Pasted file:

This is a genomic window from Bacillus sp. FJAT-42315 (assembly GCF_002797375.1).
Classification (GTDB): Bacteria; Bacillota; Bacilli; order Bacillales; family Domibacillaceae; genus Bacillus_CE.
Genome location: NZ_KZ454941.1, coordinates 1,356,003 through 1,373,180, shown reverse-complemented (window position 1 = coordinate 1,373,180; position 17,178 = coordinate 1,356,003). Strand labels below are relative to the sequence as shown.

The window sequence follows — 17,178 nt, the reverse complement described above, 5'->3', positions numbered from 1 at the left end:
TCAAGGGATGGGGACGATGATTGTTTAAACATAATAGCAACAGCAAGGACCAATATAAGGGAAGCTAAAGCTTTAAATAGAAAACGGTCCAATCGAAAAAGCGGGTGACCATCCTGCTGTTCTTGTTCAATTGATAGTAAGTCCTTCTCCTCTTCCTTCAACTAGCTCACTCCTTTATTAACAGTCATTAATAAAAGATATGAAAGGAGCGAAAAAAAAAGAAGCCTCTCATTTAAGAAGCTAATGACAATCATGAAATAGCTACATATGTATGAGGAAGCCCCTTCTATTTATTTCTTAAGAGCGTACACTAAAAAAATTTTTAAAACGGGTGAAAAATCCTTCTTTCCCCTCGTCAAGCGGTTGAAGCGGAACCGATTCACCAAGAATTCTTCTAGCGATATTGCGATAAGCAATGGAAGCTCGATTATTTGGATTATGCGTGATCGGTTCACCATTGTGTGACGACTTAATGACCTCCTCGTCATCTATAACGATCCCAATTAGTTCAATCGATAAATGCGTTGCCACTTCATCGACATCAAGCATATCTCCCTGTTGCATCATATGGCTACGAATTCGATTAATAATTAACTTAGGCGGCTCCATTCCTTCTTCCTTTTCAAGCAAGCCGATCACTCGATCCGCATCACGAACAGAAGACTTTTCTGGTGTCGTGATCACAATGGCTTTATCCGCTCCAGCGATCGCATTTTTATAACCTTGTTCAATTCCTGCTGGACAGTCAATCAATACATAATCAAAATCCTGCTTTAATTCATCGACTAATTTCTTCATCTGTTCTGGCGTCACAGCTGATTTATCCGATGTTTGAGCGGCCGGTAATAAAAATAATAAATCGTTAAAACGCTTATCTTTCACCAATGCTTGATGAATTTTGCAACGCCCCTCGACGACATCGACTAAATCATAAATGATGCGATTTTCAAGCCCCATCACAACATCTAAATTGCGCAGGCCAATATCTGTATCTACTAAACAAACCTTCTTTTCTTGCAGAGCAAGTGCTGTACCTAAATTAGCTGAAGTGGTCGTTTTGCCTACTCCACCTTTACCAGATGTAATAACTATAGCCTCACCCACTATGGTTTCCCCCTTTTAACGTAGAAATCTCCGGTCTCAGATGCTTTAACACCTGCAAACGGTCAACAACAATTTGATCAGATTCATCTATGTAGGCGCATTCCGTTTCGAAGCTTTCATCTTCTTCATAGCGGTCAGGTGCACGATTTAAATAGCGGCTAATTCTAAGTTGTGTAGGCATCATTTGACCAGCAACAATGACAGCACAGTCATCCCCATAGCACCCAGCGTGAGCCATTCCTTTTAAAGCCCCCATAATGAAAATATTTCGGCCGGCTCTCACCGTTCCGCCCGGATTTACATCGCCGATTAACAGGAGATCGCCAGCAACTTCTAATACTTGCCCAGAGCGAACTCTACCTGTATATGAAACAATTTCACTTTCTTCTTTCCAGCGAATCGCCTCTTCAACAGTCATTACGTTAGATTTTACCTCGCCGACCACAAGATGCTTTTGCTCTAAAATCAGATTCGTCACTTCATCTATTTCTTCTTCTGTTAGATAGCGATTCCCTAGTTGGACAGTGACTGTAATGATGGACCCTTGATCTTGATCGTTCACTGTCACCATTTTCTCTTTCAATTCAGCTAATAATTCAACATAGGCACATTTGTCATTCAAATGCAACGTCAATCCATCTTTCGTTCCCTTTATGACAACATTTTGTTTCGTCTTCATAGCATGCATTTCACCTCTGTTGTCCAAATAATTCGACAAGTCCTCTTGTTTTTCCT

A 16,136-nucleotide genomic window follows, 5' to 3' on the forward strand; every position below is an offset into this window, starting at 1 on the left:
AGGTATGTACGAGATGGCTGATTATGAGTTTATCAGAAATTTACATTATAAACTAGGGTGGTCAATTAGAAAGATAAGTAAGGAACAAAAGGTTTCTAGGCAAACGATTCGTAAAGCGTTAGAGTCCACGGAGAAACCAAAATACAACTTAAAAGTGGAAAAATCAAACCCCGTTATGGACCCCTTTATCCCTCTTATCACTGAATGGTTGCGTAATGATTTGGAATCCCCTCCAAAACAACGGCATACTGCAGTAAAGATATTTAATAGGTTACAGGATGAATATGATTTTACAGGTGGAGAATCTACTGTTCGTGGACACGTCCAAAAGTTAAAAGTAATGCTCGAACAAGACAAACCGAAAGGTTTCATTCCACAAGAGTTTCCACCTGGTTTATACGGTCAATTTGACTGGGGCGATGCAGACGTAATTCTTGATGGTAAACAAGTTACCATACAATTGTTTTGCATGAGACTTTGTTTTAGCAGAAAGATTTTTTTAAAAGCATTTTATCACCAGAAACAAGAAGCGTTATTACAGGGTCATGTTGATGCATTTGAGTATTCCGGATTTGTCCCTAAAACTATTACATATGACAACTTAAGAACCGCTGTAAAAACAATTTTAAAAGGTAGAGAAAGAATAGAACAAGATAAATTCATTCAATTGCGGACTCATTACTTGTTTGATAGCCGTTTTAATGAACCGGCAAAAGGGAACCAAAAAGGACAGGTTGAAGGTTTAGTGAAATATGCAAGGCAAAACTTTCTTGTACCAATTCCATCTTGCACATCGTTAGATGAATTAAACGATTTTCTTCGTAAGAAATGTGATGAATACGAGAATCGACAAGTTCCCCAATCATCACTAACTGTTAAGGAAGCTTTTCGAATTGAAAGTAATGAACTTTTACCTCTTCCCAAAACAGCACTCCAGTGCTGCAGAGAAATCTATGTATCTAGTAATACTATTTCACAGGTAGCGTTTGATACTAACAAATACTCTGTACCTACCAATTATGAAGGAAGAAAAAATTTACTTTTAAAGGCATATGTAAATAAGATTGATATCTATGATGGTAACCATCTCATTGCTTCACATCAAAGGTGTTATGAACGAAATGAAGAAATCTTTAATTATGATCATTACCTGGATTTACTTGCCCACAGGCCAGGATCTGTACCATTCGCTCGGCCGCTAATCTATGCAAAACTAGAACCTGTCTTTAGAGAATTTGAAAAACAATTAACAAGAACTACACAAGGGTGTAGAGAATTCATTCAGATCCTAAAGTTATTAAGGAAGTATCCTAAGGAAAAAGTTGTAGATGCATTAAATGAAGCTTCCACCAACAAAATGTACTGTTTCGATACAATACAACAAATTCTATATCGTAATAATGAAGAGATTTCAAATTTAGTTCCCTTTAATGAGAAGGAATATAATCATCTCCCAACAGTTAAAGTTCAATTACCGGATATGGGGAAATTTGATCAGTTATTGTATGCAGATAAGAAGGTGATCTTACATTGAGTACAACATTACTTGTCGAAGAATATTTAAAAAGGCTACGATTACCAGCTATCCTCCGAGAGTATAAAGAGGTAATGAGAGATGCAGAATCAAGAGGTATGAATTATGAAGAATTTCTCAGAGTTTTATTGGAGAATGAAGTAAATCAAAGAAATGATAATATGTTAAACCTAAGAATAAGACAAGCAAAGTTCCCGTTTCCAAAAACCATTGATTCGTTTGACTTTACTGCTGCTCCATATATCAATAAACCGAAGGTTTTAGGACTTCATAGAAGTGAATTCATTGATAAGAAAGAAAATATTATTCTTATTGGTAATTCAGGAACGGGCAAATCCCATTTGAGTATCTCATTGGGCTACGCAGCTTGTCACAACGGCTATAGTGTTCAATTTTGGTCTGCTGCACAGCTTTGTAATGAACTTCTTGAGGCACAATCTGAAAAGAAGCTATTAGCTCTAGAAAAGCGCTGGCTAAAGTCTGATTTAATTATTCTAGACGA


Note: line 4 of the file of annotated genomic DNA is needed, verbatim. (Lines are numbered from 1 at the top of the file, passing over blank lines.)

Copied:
The window sequence follows — 17,178 nt, the reverse complement described above, 5'->3', positions numbered from 1 at the left end: